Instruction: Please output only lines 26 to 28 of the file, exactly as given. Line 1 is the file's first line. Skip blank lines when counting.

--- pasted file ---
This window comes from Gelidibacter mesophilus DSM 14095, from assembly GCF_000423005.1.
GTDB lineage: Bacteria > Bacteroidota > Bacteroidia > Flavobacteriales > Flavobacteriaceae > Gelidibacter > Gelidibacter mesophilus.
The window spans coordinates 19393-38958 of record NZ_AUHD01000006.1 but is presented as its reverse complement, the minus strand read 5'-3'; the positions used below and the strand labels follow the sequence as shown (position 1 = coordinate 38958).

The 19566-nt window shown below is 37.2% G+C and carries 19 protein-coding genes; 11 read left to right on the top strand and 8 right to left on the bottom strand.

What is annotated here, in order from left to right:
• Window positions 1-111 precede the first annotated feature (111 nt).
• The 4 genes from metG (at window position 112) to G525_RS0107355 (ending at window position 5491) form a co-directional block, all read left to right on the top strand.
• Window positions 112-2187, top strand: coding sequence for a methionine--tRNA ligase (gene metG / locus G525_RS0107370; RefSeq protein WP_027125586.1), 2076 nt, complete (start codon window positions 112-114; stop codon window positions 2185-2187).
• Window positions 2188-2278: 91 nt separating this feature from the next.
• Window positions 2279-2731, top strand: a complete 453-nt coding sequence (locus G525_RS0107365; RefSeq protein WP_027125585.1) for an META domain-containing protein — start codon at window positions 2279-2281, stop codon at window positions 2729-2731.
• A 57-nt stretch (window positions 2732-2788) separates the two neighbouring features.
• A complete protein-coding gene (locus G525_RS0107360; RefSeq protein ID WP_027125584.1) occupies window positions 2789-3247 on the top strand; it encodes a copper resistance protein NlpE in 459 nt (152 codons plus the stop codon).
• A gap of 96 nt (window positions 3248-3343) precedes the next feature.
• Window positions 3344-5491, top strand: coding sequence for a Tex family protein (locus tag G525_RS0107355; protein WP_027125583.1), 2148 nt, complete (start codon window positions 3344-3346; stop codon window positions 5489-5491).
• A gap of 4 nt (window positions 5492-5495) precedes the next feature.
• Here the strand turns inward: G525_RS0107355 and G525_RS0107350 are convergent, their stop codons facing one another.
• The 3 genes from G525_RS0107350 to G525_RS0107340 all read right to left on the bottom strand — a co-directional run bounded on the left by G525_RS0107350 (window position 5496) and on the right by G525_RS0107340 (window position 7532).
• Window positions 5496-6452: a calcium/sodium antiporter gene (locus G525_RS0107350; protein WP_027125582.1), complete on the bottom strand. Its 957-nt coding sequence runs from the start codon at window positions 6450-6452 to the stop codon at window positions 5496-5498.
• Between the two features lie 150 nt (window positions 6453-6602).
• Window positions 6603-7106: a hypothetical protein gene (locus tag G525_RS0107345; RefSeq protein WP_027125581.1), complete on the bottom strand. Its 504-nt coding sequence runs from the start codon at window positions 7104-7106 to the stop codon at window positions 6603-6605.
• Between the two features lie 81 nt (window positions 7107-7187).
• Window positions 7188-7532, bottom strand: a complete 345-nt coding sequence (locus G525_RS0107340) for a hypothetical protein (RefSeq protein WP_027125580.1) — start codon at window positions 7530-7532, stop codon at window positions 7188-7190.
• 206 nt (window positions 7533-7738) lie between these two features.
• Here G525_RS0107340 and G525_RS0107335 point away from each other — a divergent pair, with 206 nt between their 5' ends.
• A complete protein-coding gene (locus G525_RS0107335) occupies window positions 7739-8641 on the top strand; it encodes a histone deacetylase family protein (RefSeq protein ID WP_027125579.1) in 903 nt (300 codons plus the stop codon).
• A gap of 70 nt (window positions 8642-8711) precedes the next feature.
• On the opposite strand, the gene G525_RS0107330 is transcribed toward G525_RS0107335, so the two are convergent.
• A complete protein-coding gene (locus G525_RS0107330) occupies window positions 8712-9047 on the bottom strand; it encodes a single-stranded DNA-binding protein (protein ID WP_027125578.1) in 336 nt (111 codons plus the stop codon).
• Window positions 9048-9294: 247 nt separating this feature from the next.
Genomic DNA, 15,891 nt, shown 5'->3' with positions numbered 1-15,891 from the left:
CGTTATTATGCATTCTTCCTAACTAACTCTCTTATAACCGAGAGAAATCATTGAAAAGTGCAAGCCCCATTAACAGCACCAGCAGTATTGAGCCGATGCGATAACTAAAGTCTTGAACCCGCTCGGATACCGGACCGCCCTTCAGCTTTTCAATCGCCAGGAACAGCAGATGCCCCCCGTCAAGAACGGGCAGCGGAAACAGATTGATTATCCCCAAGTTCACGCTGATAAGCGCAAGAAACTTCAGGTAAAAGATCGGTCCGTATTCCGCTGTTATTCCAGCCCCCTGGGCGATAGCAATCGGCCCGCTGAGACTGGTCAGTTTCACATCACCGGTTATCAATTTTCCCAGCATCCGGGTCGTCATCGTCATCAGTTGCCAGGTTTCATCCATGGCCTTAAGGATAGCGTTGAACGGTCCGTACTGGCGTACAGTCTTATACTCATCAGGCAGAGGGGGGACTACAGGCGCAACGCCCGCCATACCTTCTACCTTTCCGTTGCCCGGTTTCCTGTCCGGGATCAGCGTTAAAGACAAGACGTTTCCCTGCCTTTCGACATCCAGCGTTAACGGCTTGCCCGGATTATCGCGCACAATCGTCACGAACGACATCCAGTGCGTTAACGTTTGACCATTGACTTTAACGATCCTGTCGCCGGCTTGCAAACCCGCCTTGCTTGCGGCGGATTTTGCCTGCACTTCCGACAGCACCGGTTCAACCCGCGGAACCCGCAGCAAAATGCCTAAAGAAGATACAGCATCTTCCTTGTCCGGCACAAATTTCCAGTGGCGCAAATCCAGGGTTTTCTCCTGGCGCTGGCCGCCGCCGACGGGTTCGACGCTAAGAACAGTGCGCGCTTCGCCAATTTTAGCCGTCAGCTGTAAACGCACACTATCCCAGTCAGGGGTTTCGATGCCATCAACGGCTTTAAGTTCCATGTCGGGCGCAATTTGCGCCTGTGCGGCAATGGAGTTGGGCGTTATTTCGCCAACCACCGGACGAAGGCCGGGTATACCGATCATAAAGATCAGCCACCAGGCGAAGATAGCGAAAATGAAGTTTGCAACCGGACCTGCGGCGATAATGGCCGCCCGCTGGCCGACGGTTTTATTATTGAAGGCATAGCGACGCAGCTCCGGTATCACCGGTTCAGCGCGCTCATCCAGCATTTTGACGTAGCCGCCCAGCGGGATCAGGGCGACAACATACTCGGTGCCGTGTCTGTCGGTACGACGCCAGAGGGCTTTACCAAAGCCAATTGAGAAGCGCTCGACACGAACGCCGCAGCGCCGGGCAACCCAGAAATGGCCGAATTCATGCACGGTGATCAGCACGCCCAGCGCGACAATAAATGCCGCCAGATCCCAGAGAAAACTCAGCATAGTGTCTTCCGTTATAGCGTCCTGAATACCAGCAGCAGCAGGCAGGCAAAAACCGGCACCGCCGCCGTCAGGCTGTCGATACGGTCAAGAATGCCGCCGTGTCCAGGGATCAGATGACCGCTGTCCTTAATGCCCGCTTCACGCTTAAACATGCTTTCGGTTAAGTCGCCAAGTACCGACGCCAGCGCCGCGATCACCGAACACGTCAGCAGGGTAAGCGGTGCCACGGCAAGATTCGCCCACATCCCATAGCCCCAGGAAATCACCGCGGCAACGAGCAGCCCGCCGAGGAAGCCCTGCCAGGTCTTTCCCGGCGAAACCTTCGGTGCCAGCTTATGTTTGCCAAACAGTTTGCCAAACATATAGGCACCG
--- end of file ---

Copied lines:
• A gap of 70 nt (window positions 8642-8711) precedes the next feature.
• On the opposite strand, the gene G525_RS0107330 is transcribed toward G525_RS0107335, so the two are convergent.
• A complete protein-coding gene (locus G525_RS0107330) occupies window positions 8712-9047 on the bottom strand; it encodes a single-stranded DNA-binding protein (protein ID WP_027125578.1) in 336 nt (111 codons plus the stop codon).